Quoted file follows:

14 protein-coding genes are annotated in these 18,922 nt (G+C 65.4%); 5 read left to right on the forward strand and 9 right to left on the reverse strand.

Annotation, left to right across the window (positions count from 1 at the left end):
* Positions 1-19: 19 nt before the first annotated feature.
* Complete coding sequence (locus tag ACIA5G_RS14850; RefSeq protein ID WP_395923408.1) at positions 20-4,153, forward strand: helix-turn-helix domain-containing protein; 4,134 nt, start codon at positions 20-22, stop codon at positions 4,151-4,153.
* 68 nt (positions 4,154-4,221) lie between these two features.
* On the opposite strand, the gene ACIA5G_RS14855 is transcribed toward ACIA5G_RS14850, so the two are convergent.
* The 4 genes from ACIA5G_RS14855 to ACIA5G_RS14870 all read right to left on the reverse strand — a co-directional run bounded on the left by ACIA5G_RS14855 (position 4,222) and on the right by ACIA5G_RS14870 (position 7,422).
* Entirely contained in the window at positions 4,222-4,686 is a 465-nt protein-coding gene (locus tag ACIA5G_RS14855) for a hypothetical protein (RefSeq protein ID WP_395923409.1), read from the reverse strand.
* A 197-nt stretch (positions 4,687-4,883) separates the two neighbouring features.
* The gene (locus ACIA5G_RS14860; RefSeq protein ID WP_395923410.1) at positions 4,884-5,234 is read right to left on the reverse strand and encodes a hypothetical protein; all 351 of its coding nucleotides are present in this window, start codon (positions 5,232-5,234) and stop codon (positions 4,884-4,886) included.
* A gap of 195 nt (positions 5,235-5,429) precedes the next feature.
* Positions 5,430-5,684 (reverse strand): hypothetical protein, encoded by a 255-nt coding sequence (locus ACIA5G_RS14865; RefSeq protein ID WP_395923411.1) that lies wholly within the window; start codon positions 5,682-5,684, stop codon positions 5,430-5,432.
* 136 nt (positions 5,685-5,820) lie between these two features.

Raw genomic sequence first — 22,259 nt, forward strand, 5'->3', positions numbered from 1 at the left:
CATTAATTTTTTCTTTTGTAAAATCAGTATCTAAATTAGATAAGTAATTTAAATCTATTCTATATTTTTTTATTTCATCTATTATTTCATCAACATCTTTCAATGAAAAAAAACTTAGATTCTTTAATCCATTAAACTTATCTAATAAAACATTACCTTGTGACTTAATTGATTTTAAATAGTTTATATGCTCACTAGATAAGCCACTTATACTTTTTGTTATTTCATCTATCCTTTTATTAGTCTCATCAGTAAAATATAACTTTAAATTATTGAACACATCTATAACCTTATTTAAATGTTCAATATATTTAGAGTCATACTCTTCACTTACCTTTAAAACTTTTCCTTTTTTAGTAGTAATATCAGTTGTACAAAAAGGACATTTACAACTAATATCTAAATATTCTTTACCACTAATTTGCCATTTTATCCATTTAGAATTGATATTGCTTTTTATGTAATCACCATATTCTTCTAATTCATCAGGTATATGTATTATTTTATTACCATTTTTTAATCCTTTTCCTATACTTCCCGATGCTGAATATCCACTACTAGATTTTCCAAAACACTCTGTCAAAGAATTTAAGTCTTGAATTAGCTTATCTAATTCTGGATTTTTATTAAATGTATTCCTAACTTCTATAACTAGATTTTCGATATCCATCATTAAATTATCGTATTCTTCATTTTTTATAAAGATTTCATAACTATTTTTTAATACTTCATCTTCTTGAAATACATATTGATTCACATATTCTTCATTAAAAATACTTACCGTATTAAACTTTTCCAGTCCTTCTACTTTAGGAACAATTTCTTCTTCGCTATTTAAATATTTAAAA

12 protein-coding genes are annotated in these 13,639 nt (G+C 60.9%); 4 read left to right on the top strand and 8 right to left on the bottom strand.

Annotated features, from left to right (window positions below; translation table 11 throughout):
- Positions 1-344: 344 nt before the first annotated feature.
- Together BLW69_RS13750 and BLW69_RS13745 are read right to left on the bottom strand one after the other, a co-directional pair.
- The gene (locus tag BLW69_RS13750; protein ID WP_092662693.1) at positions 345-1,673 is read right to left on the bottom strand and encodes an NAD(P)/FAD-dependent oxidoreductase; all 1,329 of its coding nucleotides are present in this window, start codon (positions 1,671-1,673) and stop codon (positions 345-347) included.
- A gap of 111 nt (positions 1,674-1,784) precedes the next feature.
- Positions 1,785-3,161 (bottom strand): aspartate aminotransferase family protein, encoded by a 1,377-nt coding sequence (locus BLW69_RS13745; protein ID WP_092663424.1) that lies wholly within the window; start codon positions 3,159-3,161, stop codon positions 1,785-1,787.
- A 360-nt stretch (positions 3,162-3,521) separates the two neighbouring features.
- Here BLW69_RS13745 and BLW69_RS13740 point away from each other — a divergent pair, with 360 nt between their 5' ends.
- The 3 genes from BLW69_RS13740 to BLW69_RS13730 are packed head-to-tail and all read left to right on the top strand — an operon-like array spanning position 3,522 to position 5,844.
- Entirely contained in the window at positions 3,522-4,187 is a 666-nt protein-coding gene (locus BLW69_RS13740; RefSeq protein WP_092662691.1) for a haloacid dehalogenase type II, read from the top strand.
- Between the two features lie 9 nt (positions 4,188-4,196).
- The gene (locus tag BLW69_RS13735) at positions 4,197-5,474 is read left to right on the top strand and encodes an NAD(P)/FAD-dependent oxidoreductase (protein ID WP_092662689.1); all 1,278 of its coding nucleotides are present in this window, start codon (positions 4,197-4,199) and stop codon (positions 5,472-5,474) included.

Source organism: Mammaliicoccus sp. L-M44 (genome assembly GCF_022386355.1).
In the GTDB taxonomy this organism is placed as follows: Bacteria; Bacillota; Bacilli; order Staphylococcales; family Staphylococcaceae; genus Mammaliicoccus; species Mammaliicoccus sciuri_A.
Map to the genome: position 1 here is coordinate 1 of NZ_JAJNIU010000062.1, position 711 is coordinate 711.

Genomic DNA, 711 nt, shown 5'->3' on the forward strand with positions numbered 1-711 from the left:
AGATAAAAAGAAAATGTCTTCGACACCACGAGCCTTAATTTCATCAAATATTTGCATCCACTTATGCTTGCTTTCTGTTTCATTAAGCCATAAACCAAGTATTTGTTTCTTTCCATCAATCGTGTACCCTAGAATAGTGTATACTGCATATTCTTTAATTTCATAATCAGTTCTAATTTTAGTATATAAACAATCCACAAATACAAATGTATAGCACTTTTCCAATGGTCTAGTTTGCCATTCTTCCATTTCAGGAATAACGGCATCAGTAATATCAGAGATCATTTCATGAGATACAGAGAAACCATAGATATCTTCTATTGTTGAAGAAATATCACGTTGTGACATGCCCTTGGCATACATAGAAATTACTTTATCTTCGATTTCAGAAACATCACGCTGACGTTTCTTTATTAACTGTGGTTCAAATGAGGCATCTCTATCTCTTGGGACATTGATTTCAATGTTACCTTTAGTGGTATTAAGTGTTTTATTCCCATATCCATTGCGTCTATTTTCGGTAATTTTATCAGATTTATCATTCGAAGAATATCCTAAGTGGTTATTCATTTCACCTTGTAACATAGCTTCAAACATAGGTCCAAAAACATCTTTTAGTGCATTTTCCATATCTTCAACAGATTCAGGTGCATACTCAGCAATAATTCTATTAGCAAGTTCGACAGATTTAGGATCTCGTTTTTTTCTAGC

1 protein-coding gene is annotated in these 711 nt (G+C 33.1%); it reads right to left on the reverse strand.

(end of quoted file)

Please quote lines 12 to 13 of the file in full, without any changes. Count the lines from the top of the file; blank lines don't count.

* Positions 5,430-5,684 (reverse strand): hypothetical protein, encoded by a 255-nt coding sequence (locus ACIA5G_RS14865; RefSeq protein ID WP_395923411.1) that lies wholly within the window; start codon positions 5,682-5,684, stop codon positions 5,430-5,432.
* 136 nt (positions 5,685-5,820) lie between these two features.